The purveyors of connected smart home objects are convinced that smart home robots are the next big thing. For years now, they’ve infiltrated and surveilled — and in some cases, charmed — homeowners into adding their capabilities to the home. Amaryllo International’s Koova 2 is the sequel to the original while updating it with a few key additions.
This new Koova2 doesn’t stray too far from the original’s small, portable form factor — going as far as still claiming it to be the world’s smallest. It packs a 240° viewing range with auto-tracking capabilities augmented with facial recognition and motion sensors for security purposes, along with a wide array of notifications and alerts to keep users in the know about their abode at all times. Now, two-way audio is added to interact with family and friends or scare off would-be burglars, while activity/block zones let user mark areas to receive/not receive alerts for. Koova2 also offers cloud storage for the video it continuously records, offering users 10-second video notifications and three-second video alerts that are all archived for review anytime. (more…)
Current apartments and homes are being built in a manner that makes them more sealed in an effort to reduce energy consumption. This has the unfortunate side effect of amplifying already harmful, polluted air, leading to recent studies by the World Health Organization (WHO) to conclude that indoor pollution is 5x worse than outdoor pollution.
This is why products like Brise are important right now. The combination of a capable air purifier and artificial intelligence makes it a worthy addition to any smart home. The Brise works with its companion smartphone app to analyzing user routines and preferences along with room types and sizes to adjust filtration performance accordingly. This means that Brise will work differently in a kitchen than in a painter’s studio, for instance. (more…)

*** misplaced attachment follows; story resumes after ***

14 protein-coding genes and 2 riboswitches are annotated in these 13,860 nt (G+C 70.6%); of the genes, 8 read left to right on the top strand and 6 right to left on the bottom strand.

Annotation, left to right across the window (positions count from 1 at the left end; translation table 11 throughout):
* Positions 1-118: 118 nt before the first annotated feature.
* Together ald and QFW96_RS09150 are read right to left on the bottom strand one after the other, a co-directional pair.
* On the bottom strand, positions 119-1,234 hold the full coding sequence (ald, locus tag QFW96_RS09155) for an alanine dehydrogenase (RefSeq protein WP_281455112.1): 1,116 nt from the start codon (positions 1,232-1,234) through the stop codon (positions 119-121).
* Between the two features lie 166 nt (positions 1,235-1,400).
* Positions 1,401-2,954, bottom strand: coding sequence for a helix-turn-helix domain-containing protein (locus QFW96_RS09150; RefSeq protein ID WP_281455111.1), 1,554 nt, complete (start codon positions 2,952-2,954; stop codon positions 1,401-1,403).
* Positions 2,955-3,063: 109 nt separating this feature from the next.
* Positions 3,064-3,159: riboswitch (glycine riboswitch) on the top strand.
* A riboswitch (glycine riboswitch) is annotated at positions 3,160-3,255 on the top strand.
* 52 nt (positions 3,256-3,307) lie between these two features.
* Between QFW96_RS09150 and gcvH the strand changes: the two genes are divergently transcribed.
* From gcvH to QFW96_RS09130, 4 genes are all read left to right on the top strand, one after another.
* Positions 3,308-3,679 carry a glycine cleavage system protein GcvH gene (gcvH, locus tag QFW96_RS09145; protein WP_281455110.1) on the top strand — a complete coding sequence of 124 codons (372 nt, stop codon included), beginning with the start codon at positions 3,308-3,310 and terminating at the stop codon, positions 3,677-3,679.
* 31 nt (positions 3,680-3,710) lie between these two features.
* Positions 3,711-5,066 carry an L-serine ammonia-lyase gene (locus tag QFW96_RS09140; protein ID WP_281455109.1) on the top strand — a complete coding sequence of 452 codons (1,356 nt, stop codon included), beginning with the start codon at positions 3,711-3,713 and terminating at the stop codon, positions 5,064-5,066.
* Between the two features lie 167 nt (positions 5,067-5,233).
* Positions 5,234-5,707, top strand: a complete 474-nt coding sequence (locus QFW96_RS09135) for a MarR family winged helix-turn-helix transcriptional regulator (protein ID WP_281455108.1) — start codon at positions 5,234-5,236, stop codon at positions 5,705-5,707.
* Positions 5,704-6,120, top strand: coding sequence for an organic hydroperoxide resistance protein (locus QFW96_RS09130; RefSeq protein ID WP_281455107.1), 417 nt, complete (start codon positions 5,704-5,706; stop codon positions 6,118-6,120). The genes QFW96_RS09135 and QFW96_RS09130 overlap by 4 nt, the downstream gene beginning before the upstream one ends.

Many people have become increasingly reliant on their smartphones, cameras and other electronic devices. One resulting problem is the difficulty in keeping track of all the various lenses, chargers and other accessories that are used in conjunction with devices.
GearEye is an RFID-based tagging and gear management system for ensuring that all gear is in one’s bag or close at hand and, if it’s not, that it can be easily found. It works in conjunction with an Android and iOS app, and uses a smartphone’s smart sensors and RFID GearTag labels to keep track of the user’s gear.
GearEye ships in July at $199 for a SKU that includes a choice of a case or dongle, along with five GearTags for metal items and 15 regular GearTags in a mixture of sizes, and $219 for a SKU that includes 10 GearTags for metal items and 30 regular GearTags in mixed sizes. But Kickstarter backers can order them now for pledges of $129 and $139, respectively. Its makers are out to raise $60,000 by Dec. 30.
While running around from place to place each day, it’s common to forget to shut the lights or other electronic devices off at home. It would also be nice to shut those same devices off while one is just too tired to get out of bed.
Switch Bot is a small robotic device that attaches to other devices throughout the home or office and can wirelessly control all their switches and buttons. Control can be done while at the location or remotely using a smartphone or smartwatch.